The Essential Guide to IR35 in April 2021 – Part 2

Paul Mason Markel Tax
Last updated December 15, 2020

The effects of being deemed inside IR35 from April 6th 2021

The original Intermediaries legislation as it applied in the private sector until April 2021, mean that if a contractor who deem that their engagement is inside IR35, they were required to undertake the deemed calculation which allowed a 5% deduction for general expenses from the fee billed on that engagement in a particular tax year.

It also enabled the contractor to claim those tax deductions which an employee can claim, such as professional subscriptions and protective equipment, as well as for personal pension contributions.

The remainder was then taxed and included Employers’ National Insurance contributions and then the employees’ NIC and PAYE tax deductions that an employee would suffer. The detail of how the calculation is made – as it still applies for inside engagements when the end client is a small company or based wholly overseas – can be found here:

If an engagement is inside IR35, you cannot claim your travel and subsistence expenses in relation to attending the end client’s site; in the same way that an employee cannot claim their commute.

If your role requires you to travel on behalf of the role, for example travelling from the end client’s site to another site for their business, then these costs can be claimed over and above the 5% general deduction.


From April 2021, the private sector fell into line with the public sector and the 5% general allowance was removed, so that all that can be claimed is what an employee could claim on their tax return in fulfilment of their role and as noted above.

These could, with agreement be reimbursed by the end client, otherwise you will have to claim those – including pension contributions – via your income tax self-assessment return.

The result is that no other expenses can be claimed and any payment from the fee payer will have tax and NICs (both employers’ and employees’) and apprenticeship levy (if applicable) deducted. Essentially, every single penny will be accounted for and you will have no profit in your company against which to offset your expenses of running your company.

These will be coming out of your own pocket; so it is small wonder that contractors in the public and now private sector who realised that all their engagements were going to be inside IR35, have determined that there is little point in continuing to trade through their company.


There were two VAT-related questions raised during the webinar.

If you do trade through your company on an inside engagement, if you are VAT registered, you will still raise a VAT invoice and this will be paid across by the end client in the usual way. It is your net fees which will be effectively ‘turned into PAYE’.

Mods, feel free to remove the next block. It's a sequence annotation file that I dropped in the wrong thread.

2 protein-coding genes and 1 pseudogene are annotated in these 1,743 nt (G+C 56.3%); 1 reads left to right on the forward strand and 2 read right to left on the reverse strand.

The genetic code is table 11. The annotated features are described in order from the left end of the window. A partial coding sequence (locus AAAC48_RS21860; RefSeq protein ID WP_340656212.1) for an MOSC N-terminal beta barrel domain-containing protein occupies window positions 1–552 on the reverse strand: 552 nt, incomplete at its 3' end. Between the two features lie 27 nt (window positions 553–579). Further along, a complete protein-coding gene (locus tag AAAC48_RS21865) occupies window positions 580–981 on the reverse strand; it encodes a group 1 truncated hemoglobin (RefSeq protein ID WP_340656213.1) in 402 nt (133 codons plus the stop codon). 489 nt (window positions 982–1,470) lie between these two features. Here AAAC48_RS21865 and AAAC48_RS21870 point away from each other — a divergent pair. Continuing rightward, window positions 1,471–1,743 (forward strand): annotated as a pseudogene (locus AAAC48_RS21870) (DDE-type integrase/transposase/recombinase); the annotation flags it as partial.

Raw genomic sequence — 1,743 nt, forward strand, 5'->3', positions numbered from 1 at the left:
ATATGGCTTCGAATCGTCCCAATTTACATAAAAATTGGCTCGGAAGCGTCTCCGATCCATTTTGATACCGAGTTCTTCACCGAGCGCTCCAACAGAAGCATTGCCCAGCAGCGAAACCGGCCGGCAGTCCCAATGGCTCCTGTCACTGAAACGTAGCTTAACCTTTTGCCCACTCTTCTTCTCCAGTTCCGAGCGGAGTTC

Someone made the point that employees don’t charge VAT, which is true, but you have to remember that being inside IR35 makes you an employee for tax purposes only; your company would still be raising invoices for work done even though the invoice may have tax deducted at source.

This would also be why a contractor’s company needs to maintain its liability cover; your business can still be sued because it is an independent entity of the end client, even though for tax purposes your company will appear on the fee payer’s payroll.

Click here for a quote for your liabilities insurance


One attendee asked if there was a risk of being taxed twice?

The answer is no, in that you can extract the income you have been taxed on from your company without further being taxed.

On the other hand, HMRC will not allow your company to claim the PAYE already deducted as a corporation tax deduction as well. We suggest you speak to your accountant about how this needs to be shown in your company accounts as the accounting treatment should be referred to an accounting professional for advice.

We had quite a specific question about how someone’s company would pay back a bounce-back loan, and this would apply to any of the company’s liabilities which might have to be met. If the company does not have the funds, then unfortunately the owners of the business will have to inject the necessary funds to meet the liabilities.


Another attendee asked, “what were the financial pros and cons of taking a permanent job?”

This will be different for each contractor and factors include the fees earned, the expenses incurred, including level of salary taken as part of the remuneration. It will also depend what level of salary you can earn from a permanent job.

Despite the fact that a permanent job comes with employment benefits like pension and healthcare, which a contractor has to source and fund themselves, most people may find themselves worse off from a tax perspective, particularly if the day rate that you were once earning is not increased and now includes all the relevant deductions.


Look out for the remaining parts of this five part guide, on the IR35 Hub.

You can read part one here.

Click here to download our Contractor’s Guide to IR35



Related Articles:

The Essential Guide to IR35 in April 2021 – Part 1 

The Essential Guide to IR35 in April 2021 – Part 2

The Essential Guide to IR35 in April 2021 – Part 3

The Essential Guide to IR35 in April 2021 – Part 4 

The Essential Guide to IR35 in April 2021 – Part 5 


Author Paul Mason, Head of Tax Partnerships at Markel Tax

For IR35 consultancy services please contact Markel Tax on 0345 223 2727.

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